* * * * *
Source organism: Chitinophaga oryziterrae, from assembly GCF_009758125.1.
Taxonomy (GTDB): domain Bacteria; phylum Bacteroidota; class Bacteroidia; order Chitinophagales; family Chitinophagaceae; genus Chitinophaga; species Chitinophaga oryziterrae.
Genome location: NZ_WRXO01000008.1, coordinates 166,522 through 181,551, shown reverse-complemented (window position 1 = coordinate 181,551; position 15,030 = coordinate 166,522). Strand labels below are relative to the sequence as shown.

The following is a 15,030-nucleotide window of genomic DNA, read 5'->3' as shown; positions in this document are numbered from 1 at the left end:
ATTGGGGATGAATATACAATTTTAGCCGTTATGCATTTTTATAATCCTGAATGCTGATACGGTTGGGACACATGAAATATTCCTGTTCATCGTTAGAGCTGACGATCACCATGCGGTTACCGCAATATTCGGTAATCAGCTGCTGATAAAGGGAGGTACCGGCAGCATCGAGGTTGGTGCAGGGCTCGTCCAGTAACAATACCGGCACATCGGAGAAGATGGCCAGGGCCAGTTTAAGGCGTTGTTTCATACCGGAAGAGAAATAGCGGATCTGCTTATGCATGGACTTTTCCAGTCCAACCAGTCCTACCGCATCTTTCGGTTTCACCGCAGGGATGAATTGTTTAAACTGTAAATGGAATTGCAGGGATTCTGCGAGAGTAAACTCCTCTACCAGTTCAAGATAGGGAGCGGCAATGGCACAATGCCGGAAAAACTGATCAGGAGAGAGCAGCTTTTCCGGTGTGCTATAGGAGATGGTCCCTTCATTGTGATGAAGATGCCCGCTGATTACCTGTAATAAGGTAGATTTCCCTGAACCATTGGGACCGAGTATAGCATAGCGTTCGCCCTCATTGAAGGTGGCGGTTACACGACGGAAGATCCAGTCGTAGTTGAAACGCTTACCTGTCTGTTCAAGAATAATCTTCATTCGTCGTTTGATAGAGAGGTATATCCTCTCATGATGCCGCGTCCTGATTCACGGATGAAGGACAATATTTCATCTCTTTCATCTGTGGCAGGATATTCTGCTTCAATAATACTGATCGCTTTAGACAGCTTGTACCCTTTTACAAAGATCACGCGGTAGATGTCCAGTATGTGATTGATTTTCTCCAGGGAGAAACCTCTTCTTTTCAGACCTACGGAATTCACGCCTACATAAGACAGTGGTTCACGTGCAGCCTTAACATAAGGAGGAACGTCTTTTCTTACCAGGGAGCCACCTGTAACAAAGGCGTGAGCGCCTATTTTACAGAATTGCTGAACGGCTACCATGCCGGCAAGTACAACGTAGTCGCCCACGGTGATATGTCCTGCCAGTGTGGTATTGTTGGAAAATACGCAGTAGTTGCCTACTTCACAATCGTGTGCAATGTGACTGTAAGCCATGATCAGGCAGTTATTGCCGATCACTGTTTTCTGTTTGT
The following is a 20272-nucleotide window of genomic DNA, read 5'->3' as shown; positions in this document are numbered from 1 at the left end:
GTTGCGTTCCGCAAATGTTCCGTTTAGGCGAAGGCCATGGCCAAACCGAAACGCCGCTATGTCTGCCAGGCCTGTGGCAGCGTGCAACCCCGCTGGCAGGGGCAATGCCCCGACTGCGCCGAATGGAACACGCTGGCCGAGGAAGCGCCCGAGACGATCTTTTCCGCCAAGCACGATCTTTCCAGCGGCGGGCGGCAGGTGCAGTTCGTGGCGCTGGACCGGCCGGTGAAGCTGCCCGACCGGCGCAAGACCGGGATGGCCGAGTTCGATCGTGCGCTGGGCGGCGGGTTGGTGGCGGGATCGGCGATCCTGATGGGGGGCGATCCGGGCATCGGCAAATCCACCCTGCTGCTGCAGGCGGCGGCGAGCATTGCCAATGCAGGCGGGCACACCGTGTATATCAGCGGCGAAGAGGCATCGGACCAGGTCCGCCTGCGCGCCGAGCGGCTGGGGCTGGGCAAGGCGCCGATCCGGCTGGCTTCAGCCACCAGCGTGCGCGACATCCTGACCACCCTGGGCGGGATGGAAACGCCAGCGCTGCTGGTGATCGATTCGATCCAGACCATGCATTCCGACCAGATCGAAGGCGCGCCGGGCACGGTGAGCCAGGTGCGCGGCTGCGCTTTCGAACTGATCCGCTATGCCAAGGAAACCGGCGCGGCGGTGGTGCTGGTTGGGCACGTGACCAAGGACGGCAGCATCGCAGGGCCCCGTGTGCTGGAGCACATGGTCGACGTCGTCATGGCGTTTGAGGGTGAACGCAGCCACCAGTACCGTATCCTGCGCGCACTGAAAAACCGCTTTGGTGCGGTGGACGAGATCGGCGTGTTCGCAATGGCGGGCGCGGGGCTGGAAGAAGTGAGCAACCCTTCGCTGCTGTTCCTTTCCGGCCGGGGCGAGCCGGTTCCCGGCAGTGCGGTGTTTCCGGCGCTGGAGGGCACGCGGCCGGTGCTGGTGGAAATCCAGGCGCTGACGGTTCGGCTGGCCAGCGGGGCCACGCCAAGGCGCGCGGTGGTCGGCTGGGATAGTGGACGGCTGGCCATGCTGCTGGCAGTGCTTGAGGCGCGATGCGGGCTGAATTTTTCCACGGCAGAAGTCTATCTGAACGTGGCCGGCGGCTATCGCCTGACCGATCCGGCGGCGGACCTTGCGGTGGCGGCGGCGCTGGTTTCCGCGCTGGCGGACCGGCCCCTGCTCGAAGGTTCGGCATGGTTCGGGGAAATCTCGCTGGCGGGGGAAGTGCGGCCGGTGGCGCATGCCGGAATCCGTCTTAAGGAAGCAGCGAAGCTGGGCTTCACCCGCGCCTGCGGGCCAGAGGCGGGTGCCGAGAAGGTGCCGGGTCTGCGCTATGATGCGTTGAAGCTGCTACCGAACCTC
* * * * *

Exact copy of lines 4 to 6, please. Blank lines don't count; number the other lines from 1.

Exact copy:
The following is a 15,030-nucleotide window of genomic DNA, read 5'->3' as shown; positions in this document are numbered from 1 at the left end:
ATTGGGGATGAATATACAATTTTAGCCGTTATGCATTTTTATAATCCTGAATGCTGATACGGTTGGGACACATGAAATATTCCTGTTCATCGTTAGAGCTGACGATCACCATGCGGTTACCGCAATATTCGGTAATCAGCTGCTGATAAAGGGAGGTACCGGCAGCATCGAGGTTGGTGCAGGGCTCGTCCAGTAACAATACCGGCACATCGGAGAAGATGGCCAGGGCCAGTTTAAGGCGTTGTTTCATACCGGAAGAGAAATAGCGGATCTGCTTATGCATGGACTTTTCCAGTCCAACCAGTCCTACCGCATCTTTCGGTTTCACCGCAGGGATGAATTGTTTAAACTGTAAATGGAATTGCAGGGATTCTGCGAGAGTAAACTCCTCTACCAGTTCAAGATAGGGAGCGGCAATGGCACAATGCCGGAAAAACTGATCAGGAGAGAGCAGCTTTTCCGGTGTGCTATAGGAGATGGTCCCTTCATTGTGATGAAGATGCCCGCTGATTACCTGTAATAAGGTAGATTTCCCTGAACCATTGGGACCGAGTATAGCATAGCGTTCGCCCTCATTGAAGGTGGCGGTTACACGACGGAAGATCCAGTCGTAGTTGAAACGCTTACCTGTCTGTTCAAGAATAATCTTCATTCGTCGTTTGATAGAGAGGTATATCCTCTCATGATGCCGCGTCCTGATTCACGGATGAAGGACAATATTTCATCTCTTTCATCTGTGGCAGGATATTCTGCTTCAATAATACTGATCGCTTTAGACAGCTTGTACCCTTTTACAAAGATCACGCGGTAGATGTCCAGTATGTGATTGATTTTCTCCAGGGAGAAACCTCTTCTTTTCAGACCTACGGAATTCACGCCTACATAAGACAGTGGTTCACGTGCAGCCTTAACATAAGGAGGAACGTCTTTTCTTACCAGGGAGCCACCTGTAACAAAGGCGTGAGCGCCTATTTTACAGAATTGCTGAACGGCTACCATGCCGGCAAGTACAACGTAGTCGCCCACGGTGATATGTCCTGCCAGTGTGGTATTGTTGGAAAATACGCAGTAGTTGCCTACTTCACAATCGTGTGCAATGTGACTGTAAGCCATGATCAGGCAGTTATTGCCGATCACTGTTTTCTGTTTGT
The following is a 20272-nucleotide window of genomic DNA, read 5'->3' as shown; positions in this document are numbered from 1 at the left end: